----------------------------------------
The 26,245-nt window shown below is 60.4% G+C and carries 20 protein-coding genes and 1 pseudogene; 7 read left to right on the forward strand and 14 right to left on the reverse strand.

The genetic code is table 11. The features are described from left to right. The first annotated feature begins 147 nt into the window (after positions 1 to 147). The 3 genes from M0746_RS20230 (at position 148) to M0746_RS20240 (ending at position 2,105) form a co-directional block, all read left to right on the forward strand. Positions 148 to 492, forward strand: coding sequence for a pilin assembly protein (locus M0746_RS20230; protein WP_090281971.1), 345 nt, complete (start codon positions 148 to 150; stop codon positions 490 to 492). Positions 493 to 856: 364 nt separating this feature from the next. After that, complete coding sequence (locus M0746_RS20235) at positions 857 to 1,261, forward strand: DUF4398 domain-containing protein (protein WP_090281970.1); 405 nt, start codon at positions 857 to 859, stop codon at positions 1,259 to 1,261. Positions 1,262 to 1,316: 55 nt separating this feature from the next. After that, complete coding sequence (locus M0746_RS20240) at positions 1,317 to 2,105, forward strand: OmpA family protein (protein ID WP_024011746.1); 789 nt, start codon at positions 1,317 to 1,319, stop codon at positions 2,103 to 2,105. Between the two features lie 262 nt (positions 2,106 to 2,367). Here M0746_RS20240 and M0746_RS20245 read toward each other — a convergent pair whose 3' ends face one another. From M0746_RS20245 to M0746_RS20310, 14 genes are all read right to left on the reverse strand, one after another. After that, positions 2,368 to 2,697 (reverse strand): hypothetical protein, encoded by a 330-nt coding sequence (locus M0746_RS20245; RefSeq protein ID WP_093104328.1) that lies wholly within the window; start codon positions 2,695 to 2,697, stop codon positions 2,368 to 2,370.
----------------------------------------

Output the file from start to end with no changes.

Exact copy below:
The 26,245-nt window shown below is 60.4% G+C and carries 20 protein-coding genes and 1 pseudogene; 7 read left to right on the forward strand and 14 right to left on the reverse strand.

The genetic code is table 11. The features are described from left to right. The first annotated feature begins 147 nt into the window (after positions 1 to 147). The 3 genes from M0746_RS20230 (at position 148) to M0746_RS20240 (ending at position 2,105) form a co-directional block, all read left to right on the forward strand. Positions 148 to 492, forward strand: coding sequence for a pilin assembly protein (locus M0746_RS20230; protein WP_090281971.1), 345 nt, complete (start codon positions 148 to 150; stop codon positions 490 to 492). Positions 493 to 856: 364 nt separating this feature from the next. After that, complete coding sequence (locus M0746_RS20235) at positions 857 to 1,261, forward strand: DUF4398 domain-containing protein (protein WP_090281970.1); 405 nt, start codon at positions 857 to 859, stop codon at positions 1,259 to 1,261. Positions 1,262 to 1,316: 55 nt separating this feature from the next. After that, complete coding sequence (locus M0746_RS20240) at positions 1,317 to 2,105, forward strand: OmpA family protein (protein ID WP_024011746.1); 789 nt, start codon at positions 1,317 to 1,319, stop codon at positions 2,103 to 2,105. Between the two features lie 262 nt (positions 2,106 to 2,367). Here M0746_RS20240 and M0746_RS20245 read toward each other — a convergent pair whose 3' ends face one another. From M0746_RS20245 to M0746_RS20310, 14 genes are all read right to left on the reverse strand, one after another. After that, positions 2,368 to 2,697 (reverse strand): hypothetical protein, encoded by a 330-nt coding sequence (locus M0746_RS20245; RefSeq protein ID WP_093104328.1) that lies wholly within the window; start codon positions 2,695 to 2,697, stop codon positions 2,368 to 2,370.